What would local and regional Voices do?
The interim report proposes local and regional Voices, which would engage with both communities and the National Voice.
They would provide advice to governments, and facilitate shared decision making with them. Local and regional Voices would not administer programs or funding.
Within this scope, communities would decide the functions of local and regional Voices and the report said the roles of the bodies were likely to evolve over time.
Local and regional Voices would not displace or undermine existing bodies with statutory roles or specific functions, but provide links for involvement, the interim report said.
Voices would let local communities participate in their work, and provide a forum to resolve local issues at a local level.
Communities would design their local and regional Voices according to local context, history and culture.
Would the Indigenous Voice be enshrined in the constitution?
The co-design process is not considering constitutional enshrinement of an Indigenous Voice, Professor Calma said.
In a joint statement on Saturday, Labor MPs Linda Burney, Warren Snowdon, Patrick Dodson and Malarndirri McCarthy said many people would be disappointed with the government's refusal to consider a constitutionally-enshrined voice to the parliament.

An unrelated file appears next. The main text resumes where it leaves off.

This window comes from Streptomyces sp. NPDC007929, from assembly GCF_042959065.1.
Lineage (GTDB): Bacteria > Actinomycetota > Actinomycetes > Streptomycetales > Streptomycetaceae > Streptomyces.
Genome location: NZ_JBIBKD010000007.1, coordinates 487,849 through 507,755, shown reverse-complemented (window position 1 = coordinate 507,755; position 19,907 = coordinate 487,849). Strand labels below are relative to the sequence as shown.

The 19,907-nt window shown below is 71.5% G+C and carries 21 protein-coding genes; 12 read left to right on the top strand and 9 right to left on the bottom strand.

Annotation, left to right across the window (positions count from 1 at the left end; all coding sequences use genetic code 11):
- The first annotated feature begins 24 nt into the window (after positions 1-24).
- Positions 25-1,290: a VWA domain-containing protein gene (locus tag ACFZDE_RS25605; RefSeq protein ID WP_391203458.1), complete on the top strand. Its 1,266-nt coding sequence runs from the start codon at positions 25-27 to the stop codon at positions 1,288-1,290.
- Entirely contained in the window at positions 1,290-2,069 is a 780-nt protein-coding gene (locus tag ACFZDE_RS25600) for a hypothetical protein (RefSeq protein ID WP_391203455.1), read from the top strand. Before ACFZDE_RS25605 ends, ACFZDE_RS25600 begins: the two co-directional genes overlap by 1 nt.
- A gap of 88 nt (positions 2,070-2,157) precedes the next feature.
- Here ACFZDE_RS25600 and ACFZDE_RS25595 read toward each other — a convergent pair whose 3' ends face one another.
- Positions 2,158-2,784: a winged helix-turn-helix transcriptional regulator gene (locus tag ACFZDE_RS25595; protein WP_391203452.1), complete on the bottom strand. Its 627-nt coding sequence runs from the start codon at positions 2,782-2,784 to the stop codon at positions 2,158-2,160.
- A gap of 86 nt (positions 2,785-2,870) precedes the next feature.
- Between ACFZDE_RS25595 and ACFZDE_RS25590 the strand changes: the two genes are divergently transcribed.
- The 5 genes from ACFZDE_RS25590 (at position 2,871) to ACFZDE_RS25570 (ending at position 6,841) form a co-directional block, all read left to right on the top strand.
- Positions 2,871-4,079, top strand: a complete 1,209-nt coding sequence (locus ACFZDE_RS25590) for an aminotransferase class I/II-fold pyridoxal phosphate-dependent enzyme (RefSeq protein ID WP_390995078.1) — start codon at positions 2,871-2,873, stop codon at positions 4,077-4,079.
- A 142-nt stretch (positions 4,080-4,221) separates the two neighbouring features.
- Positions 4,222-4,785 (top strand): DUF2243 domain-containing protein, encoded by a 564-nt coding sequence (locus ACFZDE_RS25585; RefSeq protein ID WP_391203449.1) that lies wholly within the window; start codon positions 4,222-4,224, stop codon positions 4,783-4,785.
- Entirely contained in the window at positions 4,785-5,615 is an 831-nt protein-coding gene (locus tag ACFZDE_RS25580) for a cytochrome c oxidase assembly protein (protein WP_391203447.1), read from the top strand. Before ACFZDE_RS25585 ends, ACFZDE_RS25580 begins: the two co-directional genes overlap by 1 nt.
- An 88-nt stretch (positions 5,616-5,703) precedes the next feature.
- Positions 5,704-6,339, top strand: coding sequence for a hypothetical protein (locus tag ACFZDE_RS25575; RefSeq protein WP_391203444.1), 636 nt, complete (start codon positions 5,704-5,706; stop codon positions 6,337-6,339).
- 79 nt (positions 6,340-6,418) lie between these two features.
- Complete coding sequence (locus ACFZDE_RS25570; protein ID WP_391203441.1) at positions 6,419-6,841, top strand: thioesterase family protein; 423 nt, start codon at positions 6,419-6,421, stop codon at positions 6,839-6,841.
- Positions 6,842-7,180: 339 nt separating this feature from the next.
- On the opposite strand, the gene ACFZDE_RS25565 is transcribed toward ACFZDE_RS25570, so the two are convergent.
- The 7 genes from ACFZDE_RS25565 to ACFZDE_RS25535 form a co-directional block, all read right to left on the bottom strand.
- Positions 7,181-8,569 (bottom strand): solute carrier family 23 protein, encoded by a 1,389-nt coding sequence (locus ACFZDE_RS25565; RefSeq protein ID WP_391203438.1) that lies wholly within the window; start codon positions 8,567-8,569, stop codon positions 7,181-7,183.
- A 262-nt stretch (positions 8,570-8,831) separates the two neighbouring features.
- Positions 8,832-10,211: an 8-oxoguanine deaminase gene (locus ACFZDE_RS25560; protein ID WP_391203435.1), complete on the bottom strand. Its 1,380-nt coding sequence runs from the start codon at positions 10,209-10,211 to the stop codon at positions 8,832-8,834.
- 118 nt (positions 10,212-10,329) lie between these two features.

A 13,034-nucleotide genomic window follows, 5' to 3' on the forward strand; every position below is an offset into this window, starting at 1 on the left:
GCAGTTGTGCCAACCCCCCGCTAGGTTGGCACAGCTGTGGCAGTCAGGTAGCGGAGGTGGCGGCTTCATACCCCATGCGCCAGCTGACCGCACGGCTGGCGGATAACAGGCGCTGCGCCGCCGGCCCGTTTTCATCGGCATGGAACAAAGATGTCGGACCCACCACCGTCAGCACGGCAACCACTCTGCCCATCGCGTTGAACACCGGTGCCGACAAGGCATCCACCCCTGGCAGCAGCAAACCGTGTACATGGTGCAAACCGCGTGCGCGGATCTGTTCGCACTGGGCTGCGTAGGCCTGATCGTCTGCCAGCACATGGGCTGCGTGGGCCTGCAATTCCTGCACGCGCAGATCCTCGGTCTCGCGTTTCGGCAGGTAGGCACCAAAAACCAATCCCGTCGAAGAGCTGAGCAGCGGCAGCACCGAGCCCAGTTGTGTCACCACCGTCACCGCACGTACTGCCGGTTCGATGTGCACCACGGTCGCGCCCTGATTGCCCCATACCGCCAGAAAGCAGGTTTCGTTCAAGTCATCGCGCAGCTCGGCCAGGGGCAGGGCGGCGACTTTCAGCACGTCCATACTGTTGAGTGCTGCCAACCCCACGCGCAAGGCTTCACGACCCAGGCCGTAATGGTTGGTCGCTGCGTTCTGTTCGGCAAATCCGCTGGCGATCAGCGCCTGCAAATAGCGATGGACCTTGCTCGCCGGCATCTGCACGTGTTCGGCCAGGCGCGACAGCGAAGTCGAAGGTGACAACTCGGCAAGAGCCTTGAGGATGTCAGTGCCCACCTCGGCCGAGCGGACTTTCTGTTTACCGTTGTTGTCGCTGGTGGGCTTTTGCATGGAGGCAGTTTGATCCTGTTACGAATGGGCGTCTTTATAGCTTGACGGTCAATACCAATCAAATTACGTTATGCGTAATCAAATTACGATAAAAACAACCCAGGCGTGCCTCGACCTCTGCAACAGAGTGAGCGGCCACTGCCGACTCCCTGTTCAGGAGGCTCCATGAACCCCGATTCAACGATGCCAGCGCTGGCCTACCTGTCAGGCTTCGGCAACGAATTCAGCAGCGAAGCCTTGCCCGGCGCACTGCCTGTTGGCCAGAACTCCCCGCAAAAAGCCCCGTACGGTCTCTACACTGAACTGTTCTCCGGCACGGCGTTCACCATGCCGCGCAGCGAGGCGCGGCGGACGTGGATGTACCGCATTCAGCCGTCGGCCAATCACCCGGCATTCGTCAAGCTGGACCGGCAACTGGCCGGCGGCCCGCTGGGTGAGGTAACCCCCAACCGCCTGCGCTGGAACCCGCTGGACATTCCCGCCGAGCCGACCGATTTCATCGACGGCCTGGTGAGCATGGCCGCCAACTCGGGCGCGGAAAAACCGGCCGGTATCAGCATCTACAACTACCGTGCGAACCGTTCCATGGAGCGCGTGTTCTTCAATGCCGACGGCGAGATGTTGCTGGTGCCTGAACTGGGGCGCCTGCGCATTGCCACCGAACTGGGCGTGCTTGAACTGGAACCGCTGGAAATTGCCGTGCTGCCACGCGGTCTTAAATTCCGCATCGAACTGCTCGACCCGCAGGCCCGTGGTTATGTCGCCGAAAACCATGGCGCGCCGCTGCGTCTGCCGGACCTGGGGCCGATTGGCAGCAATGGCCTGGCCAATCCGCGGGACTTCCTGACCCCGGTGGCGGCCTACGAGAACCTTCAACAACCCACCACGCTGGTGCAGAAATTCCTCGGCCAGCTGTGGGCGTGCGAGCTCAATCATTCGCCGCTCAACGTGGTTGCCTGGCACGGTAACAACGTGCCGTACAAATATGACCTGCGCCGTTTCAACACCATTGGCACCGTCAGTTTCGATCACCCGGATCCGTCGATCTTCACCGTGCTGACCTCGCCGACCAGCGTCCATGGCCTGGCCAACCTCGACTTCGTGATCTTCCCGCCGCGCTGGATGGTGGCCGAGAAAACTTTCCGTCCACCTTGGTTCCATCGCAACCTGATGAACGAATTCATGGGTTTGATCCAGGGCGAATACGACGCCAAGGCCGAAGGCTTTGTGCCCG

First Nations leaders in the Uluru Statement from the Heart had clearly expressed their desire for an Indigenous Voice enshrined in the constitution, the statement said.
"A voice must be able to provide full and frank advice," the MPs said.
"It must be secure and it should not be subject to the whims of the government of the day. This report fails in that context."
Professor Calma said an Indigenous Voice could still be enshrined in the constitution at a later time.
"I'd say the majority of people believe that we should go down the legislative model first, and at a future time, if it works, and if there's a will by the people, then we take it to the constitution, to a referendum," he said.
Professor Calma referred to the setback to the republican movement following its 1999 referendum loss.
"We don't want to take that risk with Aboriginal and Torres Strait Islander people and their representative body because we've come so far and we've got the general ear of the government, and many in the community - Indigenous and non-Indigenous - are very supportive of a representative body, but they also want to know a little bit more about what it might look like."
What's next for the co-design process?
A consultation period is under way until March, involving a survey, webinars and facilitated discussions. The groups involved in the co-design will submit to the government their final report and recommendations for an Indigenous Voice in April.
Professor Calma said the interim report is not prescriptive about the proposed models.
"We said 'these are options, and so let's have a look at them and work out what works best', and that's what the consultation process will say," he said.